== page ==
Kyudo Notebook: Seminar

I feel like I’ve been away for a month, but the seminar was really only four days, plus a couple of days on either side for transportation. Some 88 practitioners came from all over Japan to train and (mostly) listen to some lectures and panel discussions on the educational value of budo. As I expected, the theme was brought to the fore by the edict from the Ministry of Eduction making study of martial arts compulsory for all 1st and 2nd year junior high school students. I have some comments on that but need to think about the whole thing more.

On the brighter side, the training was very good. They’ve reconstructed the kyudojo so now even people my size have no trouble shooting there, and while it was bitterly cold at times, I learned a lot. The trick, as the Kubota-sensei said, will be making it “mine,” through continued practice now that I’m home. The main technical issues there were keeping my left shoulder down, keeping my arm and chest muscles relaxed, not overdrawing, and not rushing. That last was especially difficult in the cold and rain. I have a bunch of other notes that I’ll have to type in later.

In addition to kyudo I also tried aikido and kendo, which were great experiences. It’s very different, having an opponent other than oneself, and then doubly so in kendo, where you not only have an opponent but are expected to attack him/her. It was something I’m not used to, and one thing I had to overcome was the desire to avoid hurting someone. Of course, I didn’t really want to hurt them regardless, but if you’re going to whack someone decisively with a shinai you have to generate the motivation somehow.

Of course, it was just a taste. I’m sure that in “real life” there would be months of training before students had the chance to do the stuff we did, and because of that, they’d do it much better. In aikido our partners were students at the International Budo University, and they were very kind to the beginners, even though I’m sure we were a challenge to deal with. Many of the moves are like magic. It’s hard to believe how effective they are until you’re on the receiving end of them. The teacher made sure we (or at least I) knew exactly how real they were, though. Five days later I can still feel the spot where he pressed his thumb into my hand.

In kendo, too, our opponents were students from the university, all first-year students, though they could have been studying for years before entering university. Kendo is more aggressive, so it was correspondingly more difficult for me, particularly once you’re laced up in armour. The other challenge was that I had a migraine headache, but as I’ve noticed in kyudo, once you enter the dojo such things tend to recede from consciousness, only to return once practice is finished. It was valuable to see that this remains true even when people are hitting you on the head.

The other thing with both arts is that I felt kind of uncoordinated, no doubt because I was! It would take a lot more practice for these things to become smoother. On the final day we had a big demonstration of kobudo (Owari Kan-ryu), and some hands-on experience with a wide range of weapons, some of them the real thing. Just seeing all the different forms and techniques made it clear that a medieval battlefield would not have been a fun place. Every weapon had countering technologies and methods. The courage required to stand and fight at such close range must have been immense.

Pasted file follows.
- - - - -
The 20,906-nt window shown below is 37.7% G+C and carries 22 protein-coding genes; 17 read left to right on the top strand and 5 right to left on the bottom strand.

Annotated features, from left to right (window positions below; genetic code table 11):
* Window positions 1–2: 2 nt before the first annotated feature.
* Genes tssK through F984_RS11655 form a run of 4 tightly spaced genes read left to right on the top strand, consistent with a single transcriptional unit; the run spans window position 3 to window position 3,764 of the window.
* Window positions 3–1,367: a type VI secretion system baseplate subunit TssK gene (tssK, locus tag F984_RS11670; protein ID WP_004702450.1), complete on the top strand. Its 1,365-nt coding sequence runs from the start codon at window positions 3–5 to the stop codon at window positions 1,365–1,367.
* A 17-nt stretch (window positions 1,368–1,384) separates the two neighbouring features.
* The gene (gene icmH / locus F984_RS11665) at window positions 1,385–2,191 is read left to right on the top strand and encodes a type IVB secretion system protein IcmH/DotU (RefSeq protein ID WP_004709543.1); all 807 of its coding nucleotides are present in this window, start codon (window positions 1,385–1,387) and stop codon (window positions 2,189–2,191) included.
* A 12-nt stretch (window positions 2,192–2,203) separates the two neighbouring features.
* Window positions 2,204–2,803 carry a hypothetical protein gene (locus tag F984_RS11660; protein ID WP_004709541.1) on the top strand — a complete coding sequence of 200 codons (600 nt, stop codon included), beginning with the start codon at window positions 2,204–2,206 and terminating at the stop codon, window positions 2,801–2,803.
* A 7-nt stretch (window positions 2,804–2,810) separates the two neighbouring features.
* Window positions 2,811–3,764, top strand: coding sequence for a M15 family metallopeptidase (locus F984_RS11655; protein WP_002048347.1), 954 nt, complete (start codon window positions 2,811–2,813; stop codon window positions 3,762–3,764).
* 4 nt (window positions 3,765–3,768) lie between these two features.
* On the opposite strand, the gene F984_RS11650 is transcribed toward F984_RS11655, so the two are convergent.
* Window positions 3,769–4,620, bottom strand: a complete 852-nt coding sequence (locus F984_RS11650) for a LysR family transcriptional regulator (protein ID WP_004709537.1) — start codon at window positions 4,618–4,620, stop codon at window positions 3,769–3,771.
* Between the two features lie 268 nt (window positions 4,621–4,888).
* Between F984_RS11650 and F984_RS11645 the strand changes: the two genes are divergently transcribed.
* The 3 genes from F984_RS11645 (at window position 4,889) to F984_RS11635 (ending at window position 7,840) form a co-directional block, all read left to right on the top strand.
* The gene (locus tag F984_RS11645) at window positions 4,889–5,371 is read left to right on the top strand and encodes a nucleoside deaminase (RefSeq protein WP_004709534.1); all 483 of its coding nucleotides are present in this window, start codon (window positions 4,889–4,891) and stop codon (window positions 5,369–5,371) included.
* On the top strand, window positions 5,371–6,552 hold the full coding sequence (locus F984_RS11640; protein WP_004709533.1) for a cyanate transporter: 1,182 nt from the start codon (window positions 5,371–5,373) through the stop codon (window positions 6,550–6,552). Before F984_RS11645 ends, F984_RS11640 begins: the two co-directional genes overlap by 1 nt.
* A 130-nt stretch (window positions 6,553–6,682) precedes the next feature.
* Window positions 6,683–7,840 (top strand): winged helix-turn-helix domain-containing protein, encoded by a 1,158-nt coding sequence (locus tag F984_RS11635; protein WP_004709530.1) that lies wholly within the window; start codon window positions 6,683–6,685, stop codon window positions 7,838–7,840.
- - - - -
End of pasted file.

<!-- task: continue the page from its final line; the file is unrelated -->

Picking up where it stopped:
I think I will try to go to the seminar again, and if I do, I may well repeat both aikido and kendo. They seem like a good mix. Another interesting observation was that, when it came to trying out a new budo, the most popular — by far — was kyudo. The teachers must have been pleased with that. Alas due to some last minute weirdness one of the things I forgot to take (along with the train tickets!) was my camera, so no pictures unless someone sends me copies. But that’s OK. Sometimes it’s better to be focused on the here and now than on the potential photograph you’ll look at later.

Anyway, lots learned, lots of good people met, and just a few bruises. Well worth going!

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3 Responses to Kyudo Notebook: Seminar

  1. ME says:

    Glad to hear that you had a good time at the budo seminar. Did you notice the cliques? There have been regulars going forever to this thing.

    I’m so glad that they changed the dojo. No more squat kyudo for us tall folks. Did they also change the length of the range? I seem to remember that it wasn’t quite 28 meters in the old days.

  2. karamatsu says:

    I’m not precisely sure about the distance but it felt about right. I imagine when they rebuilt the dojo they brought everything else into line at the same time. It’s quite nice, with six targets, separate entrance and exit for the shajo, a few storage/locker areas and a room in back with makiwara. At one point I just sat there looking out at the trees.

    You’re certainly right about the number of veterans. It seemed like maybe 3/4 had been there before. I didn’t really notice cliques, but I’m pretty stupid socially, though, so might not have seen things right in front of my eyes, and just blundered over to a table sat down with whoever was there. Anyway I never got much of an insider/outsider feeling. The kyudo group was very welcoming and there was a lot of good discussion. I also liked the fact that we weren’t all segregated in the room assignments, either by budo or by nationality. It was better to be all mixed together. I’d like to go again, but it all comes down to transportation costs.

  3. Pingback: Kyudo Notebook: International Seminar of Budo Culture | Mu

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